Holy Trinity C: Can We Handle the Truth?

The readings for Holy Trinity Sunday are:

Old Testament      Proverbs 8:1–4, 22–31

Psalm                    Psalm 8

New Testament     Romans 5:1–5

Gospel                   John 16:12–15

The scene we remember from “A Few Good Men” is when the Marine base commander, Colonel Jessup, played by Jack Nicholson, is being pressed in court to tell the truth about the suspicious death of a private. He goes into a rage and says to his interrogator, “The truth? You can ‘t handle the truth!”

This has become such a famous quote because thinking people everywhere are haunted by the questions, “Am I hiding from the truth?” and “What does it take to handle the truth?”

The Gospel of John makes it quite clear that Jesus’ disciples needed things to happen to them before they could understand or respond to Jesus as God in the flesh. In 16:12 he says he has much more to teach, but, for now, they can’t bear them. It goes beyond a lack of understanding. The truth hurts, and they don’t yet have the spiritual strength to stand that hurt.They would have to look back after the sacrificial death on the cross, followed by the Resurrection. Even then, they would need the help of the Holy Spirit as Master Teacher to truly be reborn, truly know, truly see, truly live the abundant life God wants to give them.

All through this Gospel character after character encounter Jesus in long dialogs. Each encounter is a crisis moment—a moment of shaking out, and judgment.  Nicodemus, the Samaritan woman at the well, the man born blind, Mary and Martha—sisters of Lazarus. They come blind, they leave seeing. But neither these characters nor the disciples see it all quite yet. It takes more experiences of the Christ shaking them up—making them capable of repenting and learning and moving on with God’s help.

Current events can be illuminated by this gospel drama. For years many Americans hoped Donald J. Trump would be the new Messiah. He would be big and strong, and tell it like it is, and make America great again. He would do beautiful things to put the Christian religion back in the center of Western civilization, put an end to abortion, close the borders to the bad hombres, etc, etc. They believed and hoped that what he promised he would deliver.

And all those years Donald J. Trump demonstrated in living color what kind of man he truly is. He is not a man who delivers on promises. He lied constantly about how much money he made, how big his audiences were, and how many sexual affairs he had. Whenever he was critiqued in the press, he called all who reported the facts “fake news.” When he was critiqued by his own staff or political allies, he instantly turned on them, tried to destroy them with his insults and by getting rid of them. He undermined the integrity of many of our branches of government by his undisciplined and child-like tweets.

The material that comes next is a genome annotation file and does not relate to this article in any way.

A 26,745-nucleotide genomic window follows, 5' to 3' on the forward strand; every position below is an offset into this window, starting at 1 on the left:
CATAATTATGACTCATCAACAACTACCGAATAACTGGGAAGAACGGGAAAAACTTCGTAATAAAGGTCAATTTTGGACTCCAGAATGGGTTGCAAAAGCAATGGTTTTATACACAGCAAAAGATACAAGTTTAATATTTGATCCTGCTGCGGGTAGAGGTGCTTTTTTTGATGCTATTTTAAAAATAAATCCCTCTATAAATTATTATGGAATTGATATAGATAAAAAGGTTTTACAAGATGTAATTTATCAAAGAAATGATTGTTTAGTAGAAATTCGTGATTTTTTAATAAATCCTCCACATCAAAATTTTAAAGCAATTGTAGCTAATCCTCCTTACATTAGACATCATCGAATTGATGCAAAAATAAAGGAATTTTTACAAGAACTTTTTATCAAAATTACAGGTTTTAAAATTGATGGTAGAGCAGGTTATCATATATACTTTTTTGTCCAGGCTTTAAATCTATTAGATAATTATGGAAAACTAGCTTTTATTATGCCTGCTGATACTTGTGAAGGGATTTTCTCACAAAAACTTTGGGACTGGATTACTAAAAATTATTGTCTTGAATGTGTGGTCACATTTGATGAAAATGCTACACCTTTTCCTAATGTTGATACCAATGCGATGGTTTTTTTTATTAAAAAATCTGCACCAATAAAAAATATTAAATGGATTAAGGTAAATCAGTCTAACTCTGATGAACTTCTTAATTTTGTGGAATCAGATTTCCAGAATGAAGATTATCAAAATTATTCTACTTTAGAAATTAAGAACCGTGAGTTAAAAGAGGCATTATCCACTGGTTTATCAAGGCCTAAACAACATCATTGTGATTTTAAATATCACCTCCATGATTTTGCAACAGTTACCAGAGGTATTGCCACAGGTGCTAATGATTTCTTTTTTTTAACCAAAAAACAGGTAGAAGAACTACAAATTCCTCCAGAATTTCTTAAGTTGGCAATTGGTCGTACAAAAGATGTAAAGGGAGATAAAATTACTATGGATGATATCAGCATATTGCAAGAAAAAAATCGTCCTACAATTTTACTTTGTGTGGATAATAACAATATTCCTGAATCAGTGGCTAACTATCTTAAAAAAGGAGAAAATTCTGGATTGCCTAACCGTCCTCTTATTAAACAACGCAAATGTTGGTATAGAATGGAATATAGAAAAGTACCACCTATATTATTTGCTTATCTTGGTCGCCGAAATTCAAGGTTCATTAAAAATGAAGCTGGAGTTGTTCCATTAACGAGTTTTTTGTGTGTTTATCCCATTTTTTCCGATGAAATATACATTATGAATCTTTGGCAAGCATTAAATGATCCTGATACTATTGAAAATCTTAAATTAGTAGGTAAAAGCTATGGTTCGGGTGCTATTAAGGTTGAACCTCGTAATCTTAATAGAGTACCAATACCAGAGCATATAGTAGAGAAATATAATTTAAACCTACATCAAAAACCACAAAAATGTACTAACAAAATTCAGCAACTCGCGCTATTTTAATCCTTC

And on and on.

But the tragedy of our day is that millions of us could not handle the truth. Instead, millions of us found ourselves in a hole of our own making. We hid our heads in that hole, and chose to make excuses, rejoice that he fought dirty, and believe the lies that Trump was the greatest champion America or Christianity ever had.

Starting this past Thursday,our Congress has been telling and showing the unvarnished truth. In full, detailed, video, audio, and print eye-witness testimony, we have the truth laid out. Of course Trump has the benefit of plausible deniability about whether he expressly called for the January 6 attack on congress. But there is absolutely no doubt at all about the two key truths: He is the first president in history not to concede and step aside when he lost an election; and his mouth alone was the font from which the BIG LIE about election fraud flowed out to trigger insurrection.

Can we handle these truths? It’s hard when if it contradicts our biases, and when it shakes up our comfortable self delusions.

This Holy Trinity Sunday we would do well to thank God that we have much more of the ultimate Truth of life to learn, and that the Holy Spirit is there by our side to teach us that dying and rising is a good thing. We can die to our old illusions and rise to new life in the Truth. Repentance is good for the soul. And it will be, Lord willing, very good for the Republican Party, the Christian church, and our suffering nation.


About John

John is a retired pastor of the Evangelical Lutheran Church in America who has served congregations for over 40 years, including in rural, suburban, campus ministry and urban settings. His love of Border Collie sheepdogs has been fortified by his many friendships with shepherds all around the world. Nothing he has ever or will ever accomplish is as significant as the patience God, his wife and his friends have shown in putting up with his deficiencies.
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